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Climate Solutions, biochar talk Sunday

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  • Nan Hildreth
    Climate solutions, including biochar, will be discussed Sunday, March 6th, 1:15 pm at the monthly meeting of Houston Climate Protection Alliance. Our guest
    Message 1 of 1 , Mar 1 1:36 PM
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    Climate solutions, including biochar, will be discussed Sunday,
    March 6th, 1:15 pm at the monthly meeting of Houston Climate
    Protection Alliance. Our guest speaker will be Dean Cook, who is
    making biochar for his garden in northeast Houston and giving a
    workshop on biochar on Saturday 3/5 (see attached flyer). Biochar
    allows is produce energy while sequestering carbon. This makes it
    better for the climate than solar or wind. Bellona Foundation
    expects carbon negative energy sources, like biochar, to provide 18%
    of the climate
    http://www.bellona.org/ccs/Artikler/combat_global_warming?at= Al Gore
    called biochar "one of the most exciting new strategies for restoring
    carbon to depleted soils, and sequestering significant amounts of
    CO2." http://www.grist.org/article/the-must-read-solutions-book-by-al-gore/

    Solutions to global warming, on the whole, are simple and good for
    us. For example, saving energy. We know how, but we just have to
    get in the habit. According to Bellona Foundation, 45% of the
    climate solution can come from energy efficiency, lifestyle changes,
    and land use changes. These include switching to organic fertilizers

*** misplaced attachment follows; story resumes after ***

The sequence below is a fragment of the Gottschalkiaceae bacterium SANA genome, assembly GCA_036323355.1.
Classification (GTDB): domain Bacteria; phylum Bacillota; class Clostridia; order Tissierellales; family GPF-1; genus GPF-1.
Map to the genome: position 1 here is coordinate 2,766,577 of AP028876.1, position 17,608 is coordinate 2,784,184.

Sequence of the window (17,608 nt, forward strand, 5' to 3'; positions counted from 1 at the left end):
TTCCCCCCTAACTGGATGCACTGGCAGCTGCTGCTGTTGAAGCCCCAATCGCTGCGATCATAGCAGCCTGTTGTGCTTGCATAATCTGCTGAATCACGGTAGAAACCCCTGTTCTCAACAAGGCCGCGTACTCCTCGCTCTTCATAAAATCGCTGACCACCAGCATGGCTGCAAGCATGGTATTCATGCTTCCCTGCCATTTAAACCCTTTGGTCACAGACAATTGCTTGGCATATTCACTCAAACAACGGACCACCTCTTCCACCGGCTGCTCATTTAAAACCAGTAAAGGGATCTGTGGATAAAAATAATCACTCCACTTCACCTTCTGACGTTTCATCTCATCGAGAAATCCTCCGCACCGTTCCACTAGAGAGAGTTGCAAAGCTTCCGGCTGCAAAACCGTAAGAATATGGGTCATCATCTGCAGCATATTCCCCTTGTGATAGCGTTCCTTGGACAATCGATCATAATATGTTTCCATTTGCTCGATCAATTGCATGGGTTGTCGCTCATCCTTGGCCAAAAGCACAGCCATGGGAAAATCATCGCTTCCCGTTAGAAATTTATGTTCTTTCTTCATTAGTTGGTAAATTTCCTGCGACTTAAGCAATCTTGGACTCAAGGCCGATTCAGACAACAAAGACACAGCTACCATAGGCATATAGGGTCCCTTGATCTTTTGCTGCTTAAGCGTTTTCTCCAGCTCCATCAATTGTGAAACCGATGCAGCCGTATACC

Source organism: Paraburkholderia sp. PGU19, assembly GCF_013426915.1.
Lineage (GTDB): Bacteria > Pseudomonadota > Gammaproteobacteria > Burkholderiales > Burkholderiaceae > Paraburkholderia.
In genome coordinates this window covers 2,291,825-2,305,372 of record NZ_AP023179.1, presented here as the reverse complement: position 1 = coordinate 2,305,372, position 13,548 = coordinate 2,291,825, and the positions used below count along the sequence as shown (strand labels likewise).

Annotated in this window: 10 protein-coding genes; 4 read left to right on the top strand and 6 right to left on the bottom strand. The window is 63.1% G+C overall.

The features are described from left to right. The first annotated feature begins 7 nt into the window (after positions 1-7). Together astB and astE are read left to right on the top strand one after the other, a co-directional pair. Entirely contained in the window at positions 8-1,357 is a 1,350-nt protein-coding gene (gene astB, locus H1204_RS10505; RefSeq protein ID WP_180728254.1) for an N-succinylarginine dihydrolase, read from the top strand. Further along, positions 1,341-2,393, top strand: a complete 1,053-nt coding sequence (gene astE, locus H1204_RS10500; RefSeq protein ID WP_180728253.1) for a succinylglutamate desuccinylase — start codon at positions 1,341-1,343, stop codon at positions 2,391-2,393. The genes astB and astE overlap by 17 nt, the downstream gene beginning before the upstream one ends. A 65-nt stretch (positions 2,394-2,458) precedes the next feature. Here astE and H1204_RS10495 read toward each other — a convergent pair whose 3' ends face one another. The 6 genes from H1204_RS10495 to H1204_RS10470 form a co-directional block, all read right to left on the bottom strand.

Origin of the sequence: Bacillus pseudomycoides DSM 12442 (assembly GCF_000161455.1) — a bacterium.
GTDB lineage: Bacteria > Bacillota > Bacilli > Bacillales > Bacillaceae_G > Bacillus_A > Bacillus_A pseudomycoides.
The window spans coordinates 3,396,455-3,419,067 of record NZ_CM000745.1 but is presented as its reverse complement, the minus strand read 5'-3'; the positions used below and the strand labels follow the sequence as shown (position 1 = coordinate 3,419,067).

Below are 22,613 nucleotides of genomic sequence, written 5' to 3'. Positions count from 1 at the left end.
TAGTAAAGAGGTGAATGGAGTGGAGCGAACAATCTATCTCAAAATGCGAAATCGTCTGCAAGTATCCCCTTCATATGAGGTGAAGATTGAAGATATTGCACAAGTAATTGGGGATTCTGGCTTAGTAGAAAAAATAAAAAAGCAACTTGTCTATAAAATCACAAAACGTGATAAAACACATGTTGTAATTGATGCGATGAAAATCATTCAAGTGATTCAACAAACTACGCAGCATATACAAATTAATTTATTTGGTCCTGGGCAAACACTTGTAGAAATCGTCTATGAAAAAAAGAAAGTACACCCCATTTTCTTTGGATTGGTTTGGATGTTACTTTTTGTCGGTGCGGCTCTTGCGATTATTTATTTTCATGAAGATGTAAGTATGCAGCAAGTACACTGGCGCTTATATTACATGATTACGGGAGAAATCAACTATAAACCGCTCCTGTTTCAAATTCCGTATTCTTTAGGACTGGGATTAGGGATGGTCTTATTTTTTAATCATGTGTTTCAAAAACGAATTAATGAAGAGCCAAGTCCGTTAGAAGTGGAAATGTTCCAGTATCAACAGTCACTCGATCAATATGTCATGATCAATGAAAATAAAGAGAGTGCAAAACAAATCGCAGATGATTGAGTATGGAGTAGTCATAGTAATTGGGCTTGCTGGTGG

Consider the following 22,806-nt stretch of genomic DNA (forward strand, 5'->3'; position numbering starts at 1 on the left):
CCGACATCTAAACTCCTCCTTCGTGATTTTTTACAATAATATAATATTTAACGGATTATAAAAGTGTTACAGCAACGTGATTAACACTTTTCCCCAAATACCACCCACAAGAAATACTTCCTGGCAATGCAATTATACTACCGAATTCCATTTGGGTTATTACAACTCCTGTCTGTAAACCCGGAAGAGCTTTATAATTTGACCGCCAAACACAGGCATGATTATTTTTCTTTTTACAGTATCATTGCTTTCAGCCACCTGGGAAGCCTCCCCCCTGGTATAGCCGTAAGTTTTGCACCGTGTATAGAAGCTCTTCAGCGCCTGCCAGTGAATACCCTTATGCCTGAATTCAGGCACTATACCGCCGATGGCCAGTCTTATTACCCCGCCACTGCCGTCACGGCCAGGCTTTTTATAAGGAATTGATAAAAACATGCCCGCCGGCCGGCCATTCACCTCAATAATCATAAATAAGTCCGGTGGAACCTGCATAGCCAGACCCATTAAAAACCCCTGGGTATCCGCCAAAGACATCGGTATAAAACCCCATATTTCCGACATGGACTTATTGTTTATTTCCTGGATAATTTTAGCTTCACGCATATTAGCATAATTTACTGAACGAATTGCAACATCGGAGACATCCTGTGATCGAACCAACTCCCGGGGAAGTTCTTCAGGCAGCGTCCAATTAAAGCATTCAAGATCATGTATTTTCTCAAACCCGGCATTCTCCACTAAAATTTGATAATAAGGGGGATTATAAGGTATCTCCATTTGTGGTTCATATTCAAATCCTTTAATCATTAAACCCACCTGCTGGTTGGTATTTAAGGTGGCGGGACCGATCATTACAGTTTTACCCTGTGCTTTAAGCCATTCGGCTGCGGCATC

and pest control, energy thrift and eating local and sustainably
    grown food, for example, from a local farmer's
    market http://www.urbanharvest.org/farmmarket/index.html With
    rising energy prices, the cost of chemical fertilizers will
    skyrocket. When more food producers go back to using organic
    fertilizers, the climate will benefit hugely. The soil stores huge
    amounts of carbon now, three times the amount in trees and
    plants. Chemical fertilizers deplete this soil organic matter.

    Another 18% of can come from carbon negative energy such as
    biochar. Biochar is cooking wood without much air so it releases
    energy but doesn't produce carbon dioxide. Charcoal is left
    over. It is called biochar to distinguish it from grocery store
    charcoal which contains coal. When pulverized, biochar improves
    soil fertility and sequesters carbon nearly indefinitely. Bellona
    expects carbon negative energy to be as big or bigger than renewable
    energy in the climate solutions.

    WHEN: Sunday 3/6, 1:15 pm
    WHERE: second floor classroom of First Unitarian Universalist Church,
    5200 Fannin St. at Southmore, 77004 in the Museum District of Central
    Houston, www.Firstuu.org
    WHO: Houston Climate Protection Alliance Monthly Meeting,

    Nan Hildreth, Houston 713-842-6643

    "On playing fields and battlegrounds, challenges that would be
    daunting and impossible if faced alone are suddenly possible when
    tackled in a close-knit group. The people haven't changed, but the
    way in which the task appears to them has." Malcolm Gladwell, The
    Tipping Point
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